In historic first, a cardinal expected to be named head of Newark Archdiocese
Cardinal-designate Joseph W. Tobin, currently the archbishop of Indianapolis, speaks during an October press conference about his elevation to cardinal. He is expected to be named cardinal in the Archdiocese of Newark. (AP Photo) ( )
Tobin, a moderate leader who has supported a greater role for women in the church, has also expressed the need for more dialogue over gay parishioners and has sparred with Indiana Gov. Mike Pence over the resettlement of Syrian refugees.
Tobin has served as archbishop of Indianapolis since October 2012. Pope Francis named him a cardinal last month. The designation takes effect. Nov. 18.
The appointment would make him the first cardinal in the 163-year history of the archdiocese, which serves about 1.2 million Roman Catholics in Essex, Union, Hudson and Bergen counties.
He also would be the first member of a religious order to preside in Newark. Tobin was ordained a priest in the Redemporist order in 1978.
Jim Goodness, a spokesman for the archdiocese, declined to comment on the nature of Myers' press conference Monday.
But three people with knowledge of the diocese's plans said they expect Myers to announce that Tobin will replace him. The sources spoke on condition of anonymity because they were not authorized to discuss the announcement publicly.
Myers, Newark's archbishop since 2001, reached the mandatory retirement age of 75 in July. It was not immediately clear if Tobin would be present for the press conference, scheduled for 10:30 a.m. at the Cathedral Basilica of the Sacred Heart in Newark.
U.S. cardinals typically serve in the largest and most politically important cities, among them New York, Los Angeles and Chicago. Cardinal Theodore McCarrick, a former archbishop of Newark, was not elevated to cardinal until his transfer to Washington D.C.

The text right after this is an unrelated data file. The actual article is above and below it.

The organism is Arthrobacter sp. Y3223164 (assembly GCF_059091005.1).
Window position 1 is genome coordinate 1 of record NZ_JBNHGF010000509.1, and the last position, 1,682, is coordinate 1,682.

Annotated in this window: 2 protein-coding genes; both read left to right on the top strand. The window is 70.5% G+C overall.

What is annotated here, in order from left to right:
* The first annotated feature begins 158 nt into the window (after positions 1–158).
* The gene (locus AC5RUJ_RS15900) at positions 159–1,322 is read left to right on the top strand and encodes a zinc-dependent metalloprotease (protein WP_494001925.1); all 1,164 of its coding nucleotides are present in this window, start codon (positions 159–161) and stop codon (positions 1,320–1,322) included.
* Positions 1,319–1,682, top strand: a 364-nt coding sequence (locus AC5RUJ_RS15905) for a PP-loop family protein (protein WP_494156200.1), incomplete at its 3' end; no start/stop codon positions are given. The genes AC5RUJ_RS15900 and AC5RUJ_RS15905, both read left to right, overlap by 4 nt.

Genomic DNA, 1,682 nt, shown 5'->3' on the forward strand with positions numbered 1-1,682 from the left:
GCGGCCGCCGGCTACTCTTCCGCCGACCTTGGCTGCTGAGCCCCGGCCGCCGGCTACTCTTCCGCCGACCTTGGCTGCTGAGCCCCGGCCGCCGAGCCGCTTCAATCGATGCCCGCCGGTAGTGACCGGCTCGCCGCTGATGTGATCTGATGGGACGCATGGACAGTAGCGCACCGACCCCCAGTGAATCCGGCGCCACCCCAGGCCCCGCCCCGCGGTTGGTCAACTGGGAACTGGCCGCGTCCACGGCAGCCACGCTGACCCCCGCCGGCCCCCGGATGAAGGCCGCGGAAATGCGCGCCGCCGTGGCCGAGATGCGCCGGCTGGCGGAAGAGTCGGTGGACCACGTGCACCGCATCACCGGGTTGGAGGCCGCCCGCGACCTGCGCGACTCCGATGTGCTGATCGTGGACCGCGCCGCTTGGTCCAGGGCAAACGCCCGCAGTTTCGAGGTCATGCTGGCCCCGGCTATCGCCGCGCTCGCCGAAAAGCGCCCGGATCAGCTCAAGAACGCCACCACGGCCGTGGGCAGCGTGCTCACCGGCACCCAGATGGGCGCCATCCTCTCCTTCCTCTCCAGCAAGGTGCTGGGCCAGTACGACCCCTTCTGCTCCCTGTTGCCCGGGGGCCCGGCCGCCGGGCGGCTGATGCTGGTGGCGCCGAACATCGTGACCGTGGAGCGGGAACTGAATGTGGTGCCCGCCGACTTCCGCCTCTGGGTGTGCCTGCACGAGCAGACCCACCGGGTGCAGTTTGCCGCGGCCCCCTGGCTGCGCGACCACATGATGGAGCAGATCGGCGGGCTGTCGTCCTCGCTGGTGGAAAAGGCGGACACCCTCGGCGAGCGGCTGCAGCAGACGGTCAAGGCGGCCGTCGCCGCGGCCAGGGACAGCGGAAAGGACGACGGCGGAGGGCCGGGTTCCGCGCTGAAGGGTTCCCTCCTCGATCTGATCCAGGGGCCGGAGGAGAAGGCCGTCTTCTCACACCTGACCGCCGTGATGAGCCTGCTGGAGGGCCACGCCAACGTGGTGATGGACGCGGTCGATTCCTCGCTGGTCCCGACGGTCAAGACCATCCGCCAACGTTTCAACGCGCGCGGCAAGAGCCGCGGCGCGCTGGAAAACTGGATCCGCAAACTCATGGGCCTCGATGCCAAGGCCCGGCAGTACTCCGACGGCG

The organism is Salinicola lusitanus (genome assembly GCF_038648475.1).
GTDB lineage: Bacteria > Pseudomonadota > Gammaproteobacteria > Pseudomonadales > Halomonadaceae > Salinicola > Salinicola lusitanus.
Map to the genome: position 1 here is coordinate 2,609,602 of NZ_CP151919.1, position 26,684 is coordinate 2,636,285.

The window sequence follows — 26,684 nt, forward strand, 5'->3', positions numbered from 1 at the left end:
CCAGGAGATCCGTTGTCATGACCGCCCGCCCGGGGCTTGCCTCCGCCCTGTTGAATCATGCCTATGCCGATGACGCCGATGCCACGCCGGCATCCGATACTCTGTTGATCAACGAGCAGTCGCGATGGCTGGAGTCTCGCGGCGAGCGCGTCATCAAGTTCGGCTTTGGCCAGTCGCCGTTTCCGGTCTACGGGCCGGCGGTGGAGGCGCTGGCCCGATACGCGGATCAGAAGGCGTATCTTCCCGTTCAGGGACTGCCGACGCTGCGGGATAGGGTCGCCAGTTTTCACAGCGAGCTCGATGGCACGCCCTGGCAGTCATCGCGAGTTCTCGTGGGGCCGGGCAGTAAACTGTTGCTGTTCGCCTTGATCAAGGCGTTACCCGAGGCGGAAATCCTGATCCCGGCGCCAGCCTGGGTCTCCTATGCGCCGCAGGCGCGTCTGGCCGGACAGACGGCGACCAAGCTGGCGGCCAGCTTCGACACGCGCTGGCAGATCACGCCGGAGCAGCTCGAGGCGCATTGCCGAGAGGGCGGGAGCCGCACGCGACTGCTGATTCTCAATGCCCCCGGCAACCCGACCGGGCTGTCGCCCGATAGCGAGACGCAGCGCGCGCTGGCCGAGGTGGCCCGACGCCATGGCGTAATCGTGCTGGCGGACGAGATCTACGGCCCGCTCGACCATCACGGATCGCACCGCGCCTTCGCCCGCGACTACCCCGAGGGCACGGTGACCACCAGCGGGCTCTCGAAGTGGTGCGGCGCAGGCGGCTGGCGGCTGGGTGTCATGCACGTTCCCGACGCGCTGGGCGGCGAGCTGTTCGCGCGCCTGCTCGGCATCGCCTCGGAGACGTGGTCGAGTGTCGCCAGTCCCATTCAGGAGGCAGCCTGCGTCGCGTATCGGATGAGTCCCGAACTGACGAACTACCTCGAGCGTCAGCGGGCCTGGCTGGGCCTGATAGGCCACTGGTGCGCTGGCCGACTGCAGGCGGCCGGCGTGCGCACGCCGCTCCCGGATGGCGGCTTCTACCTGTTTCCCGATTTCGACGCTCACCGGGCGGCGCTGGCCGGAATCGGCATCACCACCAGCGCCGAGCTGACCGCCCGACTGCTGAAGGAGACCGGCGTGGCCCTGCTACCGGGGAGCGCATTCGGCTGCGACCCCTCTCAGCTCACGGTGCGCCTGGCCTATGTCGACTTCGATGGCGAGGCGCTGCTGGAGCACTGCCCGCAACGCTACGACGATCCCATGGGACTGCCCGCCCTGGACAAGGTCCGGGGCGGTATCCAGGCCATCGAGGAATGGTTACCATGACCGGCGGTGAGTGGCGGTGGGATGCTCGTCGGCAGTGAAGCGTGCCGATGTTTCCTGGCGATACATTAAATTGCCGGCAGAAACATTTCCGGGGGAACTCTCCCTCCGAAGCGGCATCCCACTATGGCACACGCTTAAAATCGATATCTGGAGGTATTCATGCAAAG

Tobin, a 64-year-old Detroit native, is the oldest of 13 children, according to his biography on the Archdiocese of Indianapolis' website. He served at parishes in Detroit and Chicago before taking on a series of assignments in Rome.
He is believed to be close with Pope Francis, with whom he has a personal relationship and who appointed Tobin to several prestigious assignments at the Vatican.
Tobin appears to also share Francis' belief in simple living, a turn away from the notion that bishops and cardinals are "princes of the church."
In an interview with The Criterion, a publication of the Archdiocese of Indianapolis, after he was named a cardinal, Tobin recounted a conversation with his mother.
"It's funny," he said. "My mom can get a little emotional at times. She said, 'I can't believe that a child of mine is a prince of the Church.' I said, 'Mother, you don't believe I'm a prince of the Church. I don't believe I'm a prince of the Church. And Pope Francis doesn't believe I'm a prince of the Church. So let's never use that word again.'"
Tobin made headlines late last year when he defied a ban by Pence, Indiana's governor and Republican presidential nominee Donald Trump's running mate, on the entry of Syrian refugees in that state.
More than 150 Syrian refugees have since been taken up residence in Indiana with the help of the archdiocese, according to the Indianapolis Star.
Pence ultimately declined to enforce the ban.